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Öhman, Sven
The essence of Language a Philosophical Problem
Why Noam Chomsky was never a linguist
Mjukband | 96 sidor | Tryckår: 2007 
ISBN: 978-91-578-0495-2
Pris: 100 Kr. Köp
Lagerstatus: Finns i lager
Humanistic language study in Western Europe has traditions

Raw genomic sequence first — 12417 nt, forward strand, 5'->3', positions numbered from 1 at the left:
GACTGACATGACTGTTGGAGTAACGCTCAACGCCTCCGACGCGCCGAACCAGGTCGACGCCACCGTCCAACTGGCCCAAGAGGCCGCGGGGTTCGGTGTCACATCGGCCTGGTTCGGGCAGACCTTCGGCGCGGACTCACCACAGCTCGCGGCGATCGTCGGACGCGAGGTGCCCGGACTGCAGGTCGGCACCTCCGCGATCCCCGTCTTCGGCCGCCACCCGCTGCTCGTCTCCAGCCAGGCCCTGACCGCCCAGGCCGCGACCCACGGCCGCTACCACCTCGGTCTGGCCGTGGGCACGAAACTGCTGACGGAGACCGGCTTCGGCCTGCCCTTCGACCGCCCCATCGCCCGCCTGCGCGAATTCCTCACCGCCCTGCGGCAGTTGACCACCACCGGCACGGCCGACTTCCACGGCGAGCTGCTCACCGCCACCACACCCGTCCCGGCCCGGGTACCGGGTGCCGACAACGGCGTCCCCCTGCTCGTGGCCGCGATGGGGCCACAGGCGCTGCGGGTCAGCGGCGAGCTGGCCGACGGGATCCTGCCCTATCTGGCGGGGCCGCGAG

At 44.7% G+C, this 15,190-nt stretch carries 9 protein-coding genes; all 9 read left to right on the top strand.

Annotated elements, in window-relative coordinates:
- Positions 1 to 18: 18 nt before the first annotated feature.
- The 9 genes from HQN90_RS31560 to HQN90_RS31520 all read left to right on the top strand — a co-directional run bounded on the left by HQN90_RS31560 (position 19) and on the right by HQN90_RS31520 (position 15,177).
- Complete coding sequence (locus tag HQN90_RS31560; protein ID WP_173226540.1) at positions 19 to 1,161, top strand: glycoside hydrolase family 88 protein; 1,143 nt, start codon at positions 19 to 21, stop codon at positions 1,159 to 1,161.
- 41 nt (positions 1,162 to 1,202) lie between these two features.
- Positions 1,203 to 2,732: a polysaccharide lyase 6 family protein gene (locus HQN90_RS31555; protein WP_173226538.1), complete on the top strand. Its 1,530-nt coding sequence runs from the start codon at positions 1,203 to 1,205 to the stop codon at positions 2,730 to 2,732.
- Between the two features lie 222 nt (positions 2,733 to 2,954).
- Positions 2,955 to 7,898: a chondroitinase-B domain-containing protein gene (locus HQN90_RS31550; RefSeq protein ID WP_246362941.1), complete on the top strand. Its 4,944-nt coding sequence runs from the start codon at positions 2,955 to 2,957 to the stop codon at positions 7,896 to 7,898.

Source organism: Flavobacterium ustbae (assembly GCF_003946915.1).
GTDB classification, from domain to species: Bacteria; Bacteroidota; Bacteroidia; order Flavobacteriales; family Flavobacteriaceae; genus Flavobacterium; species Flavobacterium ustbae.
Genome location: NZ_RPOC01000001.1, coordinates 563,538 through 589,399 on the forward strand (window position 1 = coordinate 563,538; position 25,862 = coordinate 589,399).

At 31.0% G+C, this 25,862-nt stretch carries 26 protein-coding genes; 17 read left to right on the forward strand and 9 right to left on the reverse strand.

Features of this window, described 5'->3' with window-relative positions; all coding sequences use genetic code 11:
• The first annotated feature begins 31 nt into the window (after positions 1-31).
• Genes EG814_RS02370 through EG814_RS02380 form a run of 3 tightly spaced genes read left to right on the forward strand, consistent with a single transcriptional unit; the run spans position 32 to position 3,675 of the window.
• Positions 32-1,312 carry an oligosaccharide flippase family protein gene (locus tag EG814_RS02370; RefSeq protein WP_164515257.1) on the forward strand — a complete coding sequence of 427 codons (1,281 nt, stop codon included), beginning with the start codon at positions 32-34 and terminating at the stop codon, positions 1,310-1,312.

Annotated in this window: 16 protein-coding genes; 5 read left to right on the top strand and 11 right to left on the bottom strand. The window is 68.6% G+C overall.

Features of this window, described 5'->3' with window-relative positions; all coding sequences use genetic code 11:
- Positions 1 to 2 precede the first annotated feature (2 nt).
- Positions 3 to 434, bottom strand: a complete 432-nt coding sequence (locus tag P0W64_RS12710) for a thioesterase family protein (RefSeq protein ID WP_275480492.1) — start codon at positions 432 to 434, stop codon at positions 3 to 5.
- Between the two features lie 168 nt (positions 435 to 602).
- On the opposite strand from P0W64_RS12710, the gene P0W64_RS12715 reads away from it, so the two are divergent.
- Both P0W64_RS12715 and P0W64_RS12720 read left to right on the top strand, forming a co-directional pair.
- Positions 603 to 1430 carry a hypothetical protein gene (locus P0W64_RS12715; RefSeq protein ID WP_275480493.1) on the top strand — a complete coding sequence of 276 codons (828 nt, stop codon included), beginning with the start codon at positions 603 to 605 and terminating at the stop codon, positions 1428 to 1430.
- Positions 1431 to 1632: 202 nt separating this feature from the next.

that reach back to early Antiquity and onward to Imperial Rome. Post-Roman Humanistic language study works with quite a simple theory. It regards a language as a script in which the utterances of speech may be adequately represented in the sense that a reader can reproduce the spoken utterance from its script representation. Pursuing in a critical review Chomsky’s own account in his recent, New Horizons in the Study of Language and Mind, Cambridge UP 2002 of the development of his thinking on language from the start in the 1960’s this booklet points out the most glaring ways in which Chomsky’s linguistics breaks with traditional European language study. From the very beginning, Chomsky set out to rewrite English grammar as a mathematical theory of the kind used in the natural sciences to summarize in compact form the laws of nature that a certain class of natural phenomena can be assumed to obey. What sets this approach completely at odds with the traditional conception is the idea of treating the “data” of linguistic expression as directly comparable with the data of physics, obtained by objective measurement and calculation. The approach misses the fundamental distinction between the essential value nature of a grammaticality judgment, and the objective observation of facts of nature.


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